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- What are oral antihistamines?
- What are examples of oral antihistamines available in the US?
- What are the side effects of oral antihistamines?
- What drugs interact with oral antihistamines?
- What formulations of oral antihistamines are available?
- What about taking oral antihistamines during pregnancy or while breastfeeding?
What are the side effects of oral antihistamines?
First generation antihistamines are used less often to treat allergies because they cause significant sedation. First generation antihistamines also should be used cautiously in older adults as they are more susceptible to their anticholingeric side effects including
- dry mouth,
- decreased tear production,
- urinary retention (trouble urinating),
- blurred vision,
- constipation, and
Due to their significant side effect profile, special precautions should be used in patients with:
- Problems passing urine or men with prostate problems
- Thyroid disorders
- High blood pressure
Second generation antihistamines are less sedating than their first generation counterparts. Cetirizine can be sedating for some patients at normal recommended doses while sedation seems to only be a concern with loratadine at higher than normally recommended doses. Fexofenadine is the least sedating.
Side effects common to all antihistamines include:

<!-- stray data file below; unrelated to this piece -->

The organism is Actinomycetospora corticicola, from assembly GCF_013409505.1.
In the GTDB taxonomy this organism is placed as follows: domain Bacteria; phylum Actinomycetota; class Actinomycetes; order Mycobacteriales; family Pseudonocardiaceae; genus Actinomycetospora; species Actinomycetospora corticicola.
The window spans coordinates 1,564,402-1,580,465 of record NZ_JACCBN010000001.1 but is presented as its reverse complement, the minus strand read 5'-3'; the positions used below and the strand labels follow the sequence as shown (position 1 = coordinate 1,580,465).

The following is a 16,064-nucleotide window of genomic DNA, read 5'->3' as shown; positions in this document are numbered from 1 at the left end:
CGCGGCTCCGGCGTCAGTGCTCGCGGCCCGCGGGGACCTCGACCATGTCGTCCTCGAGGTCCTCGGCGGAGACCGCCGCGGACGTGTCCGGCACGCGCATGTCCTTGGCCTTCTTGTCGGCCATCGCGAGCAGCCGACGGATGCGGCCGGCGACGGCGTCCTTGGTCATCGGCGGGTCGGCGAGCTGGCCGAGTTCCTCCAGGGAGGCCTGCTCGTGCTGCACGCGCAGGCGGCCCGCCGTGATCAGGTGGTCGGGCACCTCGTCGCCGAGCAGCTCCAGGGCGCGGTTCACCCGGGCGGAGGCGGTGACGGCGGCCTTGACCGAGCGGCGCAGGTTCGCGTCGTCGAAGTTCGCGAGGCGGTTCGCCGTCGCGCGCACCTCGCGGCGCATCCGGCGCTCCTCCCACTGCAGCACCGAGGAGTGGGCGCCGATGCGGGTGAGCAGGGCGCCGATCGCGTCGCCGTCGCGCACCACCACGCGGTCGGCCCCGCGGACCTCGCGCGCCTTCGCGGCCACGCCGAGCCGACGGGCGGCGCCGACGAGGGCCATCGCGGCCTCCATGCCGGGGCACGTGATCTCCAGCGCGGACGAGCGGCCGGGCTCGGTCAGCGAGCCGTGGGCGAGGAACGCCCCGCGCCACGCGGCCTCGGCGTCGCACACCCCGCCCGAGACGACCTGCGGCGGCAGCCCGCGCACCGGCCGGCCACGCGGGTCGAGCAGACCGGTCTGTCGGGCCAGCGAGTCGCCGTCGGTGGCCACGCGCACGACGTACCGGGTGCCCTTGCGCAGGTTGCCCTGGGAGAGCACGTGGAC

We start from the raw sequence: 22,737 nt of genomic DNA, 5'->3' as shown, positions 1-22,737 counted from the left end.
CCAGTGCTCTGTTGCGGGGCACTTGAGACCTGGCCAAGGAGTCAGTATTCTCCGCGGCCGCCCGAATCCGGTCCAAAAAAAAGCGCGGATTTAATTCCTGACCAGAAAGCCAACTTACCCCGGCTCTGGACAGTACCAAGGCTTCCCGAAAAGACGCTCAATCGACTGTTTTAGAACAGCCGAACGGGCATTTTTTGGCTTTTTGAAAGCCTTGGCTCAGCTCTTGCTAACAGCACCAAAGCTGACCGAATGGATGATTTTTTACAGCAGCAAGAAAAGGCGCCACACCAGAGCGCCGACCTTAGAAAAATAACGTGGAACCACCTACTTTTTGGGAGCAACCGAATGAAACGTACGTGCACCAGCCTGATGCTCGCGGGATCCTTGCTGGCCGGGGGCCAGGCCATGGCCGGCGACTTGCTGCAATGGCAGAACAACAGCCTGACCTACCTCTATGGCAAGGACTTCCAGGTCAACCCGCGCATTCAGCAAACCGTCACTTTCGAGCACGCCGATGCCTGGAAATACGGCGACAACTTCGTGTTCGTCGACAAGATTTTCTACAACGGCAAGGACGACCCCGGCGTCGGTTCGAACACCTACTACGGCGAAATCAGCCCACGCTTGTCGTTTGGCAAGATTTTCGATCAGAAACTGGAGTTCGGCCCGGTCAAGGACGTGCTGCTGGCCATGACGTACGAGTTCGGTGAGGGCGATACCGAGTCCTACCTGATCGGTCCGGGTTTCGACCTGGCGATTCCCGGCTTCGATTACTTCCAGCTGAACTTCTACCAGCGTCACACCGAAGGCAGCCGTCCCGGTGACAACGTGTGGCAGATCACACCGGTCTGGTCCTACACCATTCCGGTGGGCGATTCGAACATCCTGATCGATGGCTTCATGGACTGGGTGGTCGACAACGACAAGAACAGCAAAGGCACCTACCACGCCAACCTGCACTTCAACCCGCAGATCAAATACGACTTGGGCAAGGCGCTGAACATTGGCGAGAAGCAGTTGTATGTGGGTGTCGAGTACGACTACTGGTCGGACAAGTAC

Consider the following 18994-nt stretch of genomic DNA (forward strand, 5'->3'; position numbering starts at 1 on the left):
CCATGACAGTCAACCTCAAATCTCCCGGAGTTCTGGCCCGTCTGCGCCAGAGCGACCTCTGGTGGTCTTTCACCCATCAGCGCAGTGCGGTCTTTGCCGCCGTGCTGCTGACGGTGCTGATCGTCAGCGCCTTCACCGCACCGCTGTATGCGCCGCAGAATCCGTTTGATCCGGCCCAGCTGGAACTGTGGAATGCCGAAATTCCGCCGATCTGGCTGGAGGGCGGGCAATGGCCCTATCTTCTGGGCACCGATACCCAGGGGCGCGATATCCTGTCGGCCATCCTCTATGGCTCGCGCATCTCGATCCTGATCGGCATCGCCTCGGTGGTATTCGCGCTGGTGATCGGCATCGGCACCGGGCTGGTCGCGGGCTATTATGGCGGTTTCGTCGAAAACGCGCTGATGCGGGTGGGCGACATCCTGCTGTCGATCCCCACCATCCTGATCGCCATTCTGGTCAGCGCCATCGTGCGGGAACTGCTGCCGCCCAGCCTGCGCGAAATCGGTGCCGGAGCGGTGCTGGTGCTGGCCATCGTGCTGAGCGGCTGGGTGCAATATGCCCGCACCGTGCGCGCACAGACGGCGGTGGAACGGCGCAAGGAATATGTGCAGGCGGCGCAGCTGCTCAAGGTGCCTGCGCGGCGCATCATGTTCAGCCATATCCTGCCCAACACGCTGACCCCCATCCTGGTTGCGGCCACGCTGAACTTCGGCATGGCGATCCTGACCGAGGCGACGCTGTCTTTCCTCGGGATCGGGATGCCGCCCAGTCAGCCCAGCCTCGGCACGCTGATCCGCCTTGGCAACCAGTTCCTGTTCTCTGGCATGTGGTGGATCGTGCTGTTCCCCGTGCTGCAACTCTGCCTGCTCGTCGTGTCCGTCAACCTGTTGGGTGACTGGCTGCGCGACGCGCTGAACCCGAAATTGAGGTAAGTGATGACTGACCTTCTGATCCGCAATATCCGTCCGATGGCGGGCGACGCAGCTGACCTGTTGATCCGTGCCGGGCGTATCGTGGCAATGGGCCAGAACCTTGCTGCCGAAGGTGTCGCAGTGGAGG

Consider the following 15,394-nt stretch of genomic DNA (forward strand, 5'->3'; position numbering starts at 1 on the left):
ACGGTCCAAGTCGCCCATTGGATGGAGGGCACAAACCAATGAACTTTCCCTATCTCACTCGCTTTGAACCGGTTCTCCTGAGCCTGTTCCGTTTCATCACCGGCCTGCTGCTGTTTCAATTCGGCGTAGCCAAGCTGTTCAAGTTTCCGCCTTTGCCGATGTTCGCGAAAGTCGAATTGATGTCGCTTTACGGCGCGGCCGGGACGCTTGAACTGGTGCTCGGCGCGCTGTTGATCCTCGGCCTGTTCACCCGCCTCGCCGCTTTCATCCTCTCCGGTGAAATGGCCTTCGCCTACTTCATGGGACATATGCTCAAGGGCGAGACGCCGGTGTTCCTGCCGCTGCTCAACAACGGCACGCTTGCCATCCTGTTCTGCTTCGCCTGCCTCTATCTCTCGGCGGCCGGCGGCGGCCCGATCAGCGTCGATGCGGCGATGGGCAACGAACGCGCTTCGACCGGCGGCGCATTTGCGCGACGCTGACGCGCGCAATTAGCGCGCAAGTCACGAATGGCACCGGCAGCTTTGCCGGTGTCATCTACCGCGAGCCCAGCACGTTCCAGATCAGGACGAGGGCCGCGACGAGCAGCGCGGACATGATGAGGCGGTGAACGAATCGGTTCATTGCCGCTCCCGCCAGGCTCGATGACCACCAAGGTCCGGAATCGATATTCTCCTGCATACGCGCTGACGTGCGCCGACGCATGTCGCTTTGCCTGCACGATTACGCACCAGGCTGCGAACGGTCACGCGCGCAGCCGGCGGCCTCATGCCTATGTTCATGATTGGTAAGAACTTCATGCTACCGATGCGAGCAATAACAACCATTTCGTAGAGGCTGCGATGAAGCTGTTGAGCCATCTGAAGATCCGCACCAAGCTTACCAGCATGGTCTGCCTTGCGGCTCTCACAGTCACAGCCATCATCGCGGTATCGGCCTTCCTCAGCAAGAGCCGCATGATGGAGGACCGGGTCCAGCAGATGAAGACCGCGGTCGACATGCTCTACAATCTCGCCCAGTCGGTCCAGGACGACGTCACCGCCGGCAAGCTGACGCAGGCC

What drugs interact with oral antihistamines?
Antihistamines may cause drowsiness. Taking antihistamines with other medicines that also are sedating may cause profound drowsiness. Examples include:
- Sleeping pills
- Seizure medications
- Some antidepressants (especially tricyclic antidepressants)
- Muscle relaxants
- Prescription narcotic pain medications
- Other antihistamines
- MAOIs (monoamine oxidase inhibitors), a class of medications used to treat mood disorders, may prolong or intensify the anticholinergic side effects of antihistamines. Generally, first generation antihistamines should not be used within two weeks of using a MAOI.
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Report Problems to the Food and Drug Administration
You are encouraged to report negative side effects of prescription drugs to the FDA. Visit the FDA MedWatch website or call 1-800-FDA-1088.
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